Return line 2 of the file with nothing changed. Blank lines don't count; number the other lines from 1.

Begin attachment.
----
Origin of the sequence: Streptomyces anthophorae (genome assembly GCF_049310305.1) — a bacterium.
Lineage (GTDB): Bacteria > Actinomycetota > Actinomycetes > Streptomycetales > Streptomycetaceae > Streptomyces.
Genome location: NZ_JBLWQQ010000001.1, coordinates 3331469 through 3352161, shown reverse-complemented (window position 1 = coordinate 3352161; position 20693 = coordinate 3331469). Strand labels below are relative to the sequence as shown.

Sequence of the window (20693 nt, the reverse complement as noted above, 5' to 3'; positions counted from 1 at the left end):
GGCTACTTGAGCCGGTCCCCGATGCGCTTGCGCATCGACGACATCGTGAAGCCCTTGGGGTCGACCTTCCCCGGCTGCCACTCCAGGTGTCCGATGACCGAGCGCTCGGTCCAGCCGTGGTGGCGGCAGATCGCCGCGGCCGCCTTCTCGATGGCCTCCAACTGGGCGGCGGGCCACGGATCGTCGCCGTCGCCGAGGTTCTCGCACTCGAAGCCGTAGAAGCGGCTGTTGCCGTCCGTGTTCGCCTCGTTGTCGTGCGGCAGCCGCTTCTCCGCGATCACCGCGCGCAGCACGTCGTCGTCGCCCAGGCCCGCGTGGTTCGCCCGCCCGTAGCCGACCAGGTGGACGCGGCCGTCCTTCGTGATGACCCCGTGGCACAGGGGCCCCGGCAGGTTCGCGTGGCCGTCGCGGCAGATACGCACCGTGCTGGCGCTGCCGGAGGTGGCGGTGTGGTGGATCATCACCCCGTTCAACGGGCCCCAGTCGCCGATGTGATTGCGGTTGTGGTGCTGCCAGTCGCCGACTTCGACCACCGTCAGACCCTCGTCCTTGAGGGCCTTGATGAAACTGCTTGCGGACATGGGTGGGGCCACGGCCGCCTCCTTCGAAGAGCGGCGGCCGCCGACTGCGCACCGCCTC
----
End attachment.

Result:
Lineage (GTDB): Bacteria > Actinomycetota > Actinomycetes > Streptomycetales > Streptomycetaceae > Streptomyces.